Yemen's Shiite rebels say they back US-brokered cease-fire

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SANAA, Yemen (AP) — Amid more clashes on Thursday in Yemen, the country's Shiite rebels confirmed their endorsement of a U.S.-brokered cease-fire deal previously announced by U.S. Secretary of State John Kerry.

However, the backing of the deal by Yemeni rebels, also known as Houthis, was a moot point since Yemen's internationally-recognized government has already dismissed the plan as "unilateral," saying it was not involved in recent talks between Kerry and a Houthi delegation in Oman.

On the ground, government forces expelled rebels from several districts in the western city of Taiz while an international rights group issued a damning report on Thursday, criticizing the Houthis' detentions of political opponents.

Human Rights Watch said the Shiite rebels have carried out hundreds of unlawful detentions and torture since capturing the country's capital, Sanaa. The New York-based group said it has documented two deaths in custody and 11 cases of alleged torture and abuses.

HRW also called upon the Houthis in Sanaa to hold officials accountable and to release the detainees — without forcing them to sign false confessions of cooperating with a Saudi-led coalition that is waging a war to expel the Houthis from territory the rebels captured.

Sarah Leah Whitson, the Mideast director at Human Rights Watch, said the war between the Houthis and the Saudi-led coalition "provides no justification for torture and 'disappearance' of perceived opponents."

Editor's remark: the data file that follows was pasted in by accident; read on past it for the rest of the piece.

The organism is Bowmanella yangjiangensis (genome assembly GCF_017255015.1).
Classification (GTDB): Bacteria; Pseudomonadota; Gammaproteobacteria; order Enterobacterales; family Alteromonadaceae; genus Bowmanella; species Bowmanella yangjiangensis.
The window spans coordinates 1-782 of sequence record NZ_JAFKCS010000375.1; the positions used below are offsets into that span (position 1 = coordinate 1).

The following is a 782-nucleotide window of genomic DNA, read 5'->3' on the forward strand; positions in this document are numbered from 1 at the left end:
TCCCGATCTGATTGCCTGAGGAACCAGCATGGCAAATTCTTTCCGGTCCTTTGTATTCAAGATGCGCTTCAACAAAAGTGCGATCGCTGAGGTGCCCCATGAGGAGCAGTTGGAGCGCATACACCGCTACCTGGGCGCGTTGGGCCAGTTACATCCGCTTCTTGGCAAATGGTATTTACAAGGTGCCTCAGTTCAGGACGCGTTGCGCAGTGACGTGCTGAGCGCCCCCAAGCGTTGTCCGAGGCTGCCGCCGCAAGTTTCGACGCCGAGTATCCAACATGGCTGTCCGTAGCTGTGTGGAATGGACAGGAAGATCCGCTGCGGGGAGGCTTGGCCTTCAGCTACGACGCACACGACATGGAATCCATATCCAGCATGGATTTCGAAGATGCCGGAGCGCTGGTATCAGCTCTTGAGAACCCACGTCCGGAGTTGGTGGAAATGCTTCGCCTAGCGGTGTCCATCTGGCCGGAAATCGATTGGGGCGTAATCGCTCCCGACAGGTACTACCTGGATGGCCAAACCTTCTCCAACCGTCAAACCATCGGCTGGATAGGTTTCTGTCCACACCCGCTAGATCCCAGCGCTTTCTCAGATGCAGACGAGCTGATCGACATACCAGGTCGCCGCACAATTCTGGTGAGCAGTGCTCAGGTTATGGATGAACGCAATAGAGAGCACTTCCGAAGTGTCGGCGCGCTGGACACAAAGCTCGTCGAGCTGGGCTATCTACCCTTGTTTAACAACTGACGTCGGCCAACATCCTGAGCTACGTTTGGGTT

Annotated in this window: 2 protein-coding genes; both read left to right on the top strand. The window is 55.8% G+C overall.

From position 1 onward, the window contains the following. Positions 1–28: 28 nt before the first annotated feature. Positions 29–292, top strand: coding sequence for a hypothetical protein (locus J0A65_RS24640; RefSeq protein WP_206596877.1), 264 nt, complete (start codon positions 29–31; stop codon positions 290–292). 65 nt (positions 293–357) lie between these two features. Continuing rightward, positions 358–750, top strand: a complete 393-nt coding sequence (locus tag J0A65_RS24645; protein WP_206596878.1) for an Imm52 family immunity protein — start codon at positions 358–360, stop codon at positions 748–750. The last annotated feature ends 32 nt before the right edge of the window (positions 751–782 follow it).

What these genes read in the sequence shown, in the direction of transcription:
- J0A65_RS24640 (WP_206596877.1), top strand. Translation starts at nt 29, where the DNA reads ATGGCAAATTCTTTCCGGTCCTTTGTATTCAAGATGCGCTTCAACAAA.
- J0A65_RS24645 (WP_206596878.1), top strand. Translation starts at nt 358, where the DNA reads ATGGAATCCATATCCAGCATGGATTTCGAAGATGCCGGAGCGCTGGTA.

Houthis descended from their northern enclave in 2014 to take Sanaa and much of northern Yemen. The rebels forced President Abed Rabbo Mansour Hadi to flee the country and seek shelter in Saudi Arabia, which subsequently launched the intervention by mostly Gulf Arab states that has consisted mainly of a punishing air campaign.

The airstrikes, together with the ground fighting, have pushed the already impoverished nation to the brink of famine and displaced nearly three million people. The conflict has killed over 4,000 civilians.

In his announcement, Kerry said the cease-fire was supposed to start on Thursday and lead to the formation of a unity government before the end of the year.

Mohammed Abdel-Salam, the Houthis spokesman, told Al-Masirah TV late on Wednesday that the rebels agreed to the deal.

The peace plane, however, sidelines Hadi, transfers his authorities to a newly appointed vice president, and gives the Houthis a share of power.

Residents in Taiz, one of the worst-hit cities in Yemen's conflict, said fighting escalated in the city's eastern districts. Images were posted on social media showing pro-government fighters on tanks and armored vehicles, flashing the victory sign in front of newly captured positions, including the city's military hospital.

Airstrikes resumed on other Yemen front lines: in the eastern province of Marib, outside of Sanaa, and in the northern Houthi stronghold of Saada.

Dozens were killed and wounded in the fighting but a precise death toll among fighters from the two sides was not available. The residents spoke on condition of anonymity, fearing for their safety.

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